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May 12, 2010

Crying Over Onions

I almost cried over onions, in more ways than one.
For starters, we came down here to Brawley, CA to deliver fertilizer and then load onions. We got here Tuesday morning bright and early. We didn't load the onions till just now. An entire day of sitting around in the truck, with scant choices for food, nothing to do, and on top of it all, Malcolm's been feeling ickish (some kind of sinus/fluish type thing). I figure those are sufficient reasons to bring me near tears, and it was mostly the onions doings.
Brawley is a small town that sits between California's southern interstates, 10 and 8. We used to load meat and bone meal down here a lot, but haven't been in this area since last summer I think. Its amazing that they even get stuff to grow here. Its sandy, dry, and in the summer, our truck's thermometer has frequently read 120+ degrees. And that was back in the day when we were not supposed to be running our truck while sitting, according to California's Clean Air acts. (that was one law that we blatantly disregarded...and I'm not sorry for it!) Now, in our new truck, we are "certified" for idling...new engine standards and all that stuff. So we ran it legally this time around.
Another interesting thing about the Brawley area...
It is well below sea level.
Yesterday the broker didn't have the load info and there was a scary moment when he informed us that they had ordered 25 trucks and then only ended up with 10 truck loads. But we were guaranteed a load, so good for us and I'm sorry for whoever else headed this way and got disappointed.
Then the onion field owner wouldn't answer his phone all evening to give us directions. He finally showed up at the truck stop this morning to lead us and the other three trucks in that had showed up to load.
We were second in line, and it was a game of follow the leader. Down one road...
...and then another.
Its so odd to see them cutting and baling hay! Feels other worldly...and smells divine. I think fresh cut hay has got to be one of my favorite aromas.
Its also one of the few places you can go and see palm trees growing in hay fields. Those two things just don't seem to go together.
Finally reached the onion field, where we waited to load.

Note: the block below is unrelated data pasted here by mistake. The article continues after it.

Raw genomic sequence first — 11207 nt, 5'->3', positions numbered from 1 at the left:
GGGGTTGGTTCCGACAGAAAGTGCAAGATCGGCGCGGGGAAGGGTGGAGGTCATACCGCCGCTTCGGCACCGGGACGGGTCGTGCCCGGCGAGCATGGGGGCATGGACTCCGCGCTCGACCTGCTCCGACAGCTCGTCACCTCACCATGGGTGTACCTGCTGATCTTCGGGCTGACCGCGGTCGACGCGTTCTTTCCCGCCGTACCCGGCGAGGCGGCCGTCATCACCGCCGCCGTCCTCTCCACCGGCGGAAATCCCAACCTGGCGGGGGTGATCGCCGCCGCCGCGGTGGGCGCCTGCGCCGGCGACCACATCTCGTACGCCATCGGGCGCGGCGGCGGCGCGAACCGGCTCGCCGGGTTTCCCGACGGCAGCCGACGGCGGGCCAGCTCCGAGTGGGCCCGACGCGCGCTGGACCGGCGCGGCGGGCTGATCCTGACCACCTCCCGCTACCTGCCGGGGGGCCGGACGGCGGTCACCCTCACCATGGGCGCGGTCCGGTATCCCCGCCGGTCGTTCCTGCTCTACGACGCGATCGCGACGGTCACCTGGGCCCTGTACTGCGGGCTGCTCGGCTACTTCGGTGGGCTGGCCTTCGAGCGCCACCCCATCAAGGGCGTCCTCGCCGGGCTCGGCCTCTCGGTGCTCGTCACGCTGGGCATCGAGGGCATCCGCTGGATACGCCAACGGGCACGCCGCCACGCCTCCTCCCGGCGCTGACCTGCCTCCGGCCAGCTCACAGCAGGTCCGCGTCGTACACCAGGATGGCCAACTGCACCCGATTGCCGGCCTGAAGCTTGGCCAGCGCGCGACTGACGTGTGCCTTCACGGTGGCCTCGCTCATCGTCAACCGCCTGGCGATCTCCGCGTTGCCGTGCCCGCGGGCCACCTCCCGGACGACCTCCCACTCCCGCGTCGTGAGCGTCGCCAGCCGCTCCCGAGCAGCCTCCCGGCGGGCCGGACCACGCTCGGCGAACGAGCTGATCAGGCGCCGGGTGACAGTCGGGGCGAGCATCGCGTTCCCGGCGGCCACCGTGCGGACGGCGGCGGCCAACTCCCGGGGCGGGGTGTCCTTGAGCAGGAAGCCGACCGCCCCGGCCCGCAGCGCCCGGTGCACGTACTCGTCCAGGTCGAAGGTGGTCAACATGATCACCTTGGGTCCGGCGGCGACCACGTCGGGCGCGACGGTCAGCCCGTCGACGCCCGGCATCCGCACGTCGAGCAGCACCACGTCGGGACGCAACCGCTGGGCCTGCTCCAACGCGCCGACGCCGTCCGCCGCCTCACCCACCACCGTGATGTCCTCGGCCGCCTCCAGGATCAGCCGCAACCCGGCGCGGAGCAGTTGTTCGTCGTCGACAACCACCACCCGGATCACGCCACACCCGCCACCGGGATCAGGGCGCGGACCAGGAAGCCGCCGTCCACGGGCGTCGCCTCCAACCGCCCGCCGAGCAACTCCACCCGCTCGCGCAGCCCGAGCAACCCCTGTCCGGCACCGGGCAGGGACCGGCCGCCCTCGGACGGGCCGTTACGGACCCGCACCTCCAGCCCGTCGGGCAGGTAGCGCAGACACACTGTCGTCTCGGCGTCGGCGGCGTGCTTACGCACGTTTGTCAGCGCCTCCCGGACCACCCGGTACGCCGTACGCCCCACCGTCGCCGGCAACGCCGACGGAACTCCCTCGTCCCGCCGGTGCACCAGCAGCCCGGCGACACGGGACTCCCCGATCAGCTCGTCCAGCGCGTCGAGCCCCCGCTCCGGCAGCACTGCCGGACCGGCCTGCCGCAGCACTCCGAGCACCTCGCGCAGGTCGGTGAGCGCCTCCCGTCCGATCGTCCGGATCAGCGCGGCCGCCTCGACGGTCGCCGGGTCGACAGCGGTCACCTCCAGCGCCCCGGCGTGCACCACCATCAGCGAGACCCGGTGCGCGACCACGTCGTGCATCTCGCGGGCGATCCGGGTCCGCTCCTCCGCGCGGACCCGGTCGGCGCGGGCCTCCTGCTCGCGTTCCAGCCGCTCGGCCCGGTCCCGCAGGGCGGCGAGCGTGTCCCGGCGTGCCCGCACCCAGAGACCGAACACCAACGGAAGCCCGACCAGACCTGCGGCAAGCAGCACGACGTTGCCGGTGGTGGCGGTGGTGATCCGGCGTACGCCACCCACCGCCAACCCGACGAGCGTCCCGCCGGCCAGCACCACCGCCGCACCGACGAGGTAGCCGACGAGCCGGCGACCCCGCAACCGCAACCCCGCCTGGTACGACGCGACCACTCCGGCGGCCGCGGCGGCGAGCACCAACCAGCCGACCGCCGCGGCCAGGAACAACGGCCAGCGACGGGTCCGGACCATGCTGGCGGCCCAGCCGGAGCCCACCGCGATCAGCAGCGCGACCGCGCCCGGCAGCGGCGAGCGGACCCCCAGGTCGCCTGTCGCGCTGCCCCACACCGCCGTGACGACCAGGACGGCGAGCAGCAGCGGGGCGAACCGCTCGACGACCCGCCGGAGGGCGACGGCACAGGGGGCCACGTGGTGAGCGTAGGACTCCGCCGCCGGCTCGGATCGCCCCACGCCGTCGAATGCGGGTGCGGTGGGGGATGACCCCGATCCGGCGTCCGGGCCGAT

Had to wait for the tractor and the other employees to get there.
More waiting...
...and in the midst of everyone standing around waiting, Ella got interested in something, stood up on the wheel for a better look, and honked the horn at everyone. I slipped a little further down in my seat.
And then they were ready and started loading the first truck.
I didn't feel like getting out in the dust to take better pictures. I was busy finishing my latest book, and also playing on FaceBook. But we loaded last year in this same area and did it the same way so if you want a more detailed explanation of how it works, and also some better pictures, you can read The Story of an Onion, my post from last year.
Amazing, and I never thought it would be, but apparently an onion field can make you cry too. By the time we were nearly done loading, my eyes were burning and I was starting to tear up. Must be the fumes from the onions crushed under the tractors tires.
And just like last year, there was an amazing and disgusting amount of waste. Really really depressing, so much so that I didn't even bother taking a picture of it. I don't like to think about it. I'm still letting myself pretend that they come back and pick them all up and do something with them. Let me live in my dream world.
OK, I just went back and read that onion story myself. I must have been in a goofy mood that day. It doesn't really give any more details on the ins and outs of onion harvesting than this one does,, but it was kind of humerous if your needing a laugh. If you didn't figure it out from the pictures, the trucks actually drive alongside the tractor as it digs the onions up. They are sorted by 3-4 people standing on the tractor and then a conveyor tosses them into the trailer. And for whatever reason, they only take the really big ones, leaving all the, what I consider to be, normal size onions laying in the field to rot, I assume. So there you have it.

3 comments:

Susan said...

I had no idea that's how they loaded onions. Do they at least till the leftovers into the soil? It looks like it could use some organic matter.

Sydney said...

If it helps onions give me headaches too. Literally I get horrific migraines from them.

Yankee Girl ~ Missy said...

Awesome!!! I love onions. I would buy onion sented candles if I could. MMMMM

Love the pictures you posted. Man I would go crazy sitting there all day like that. =)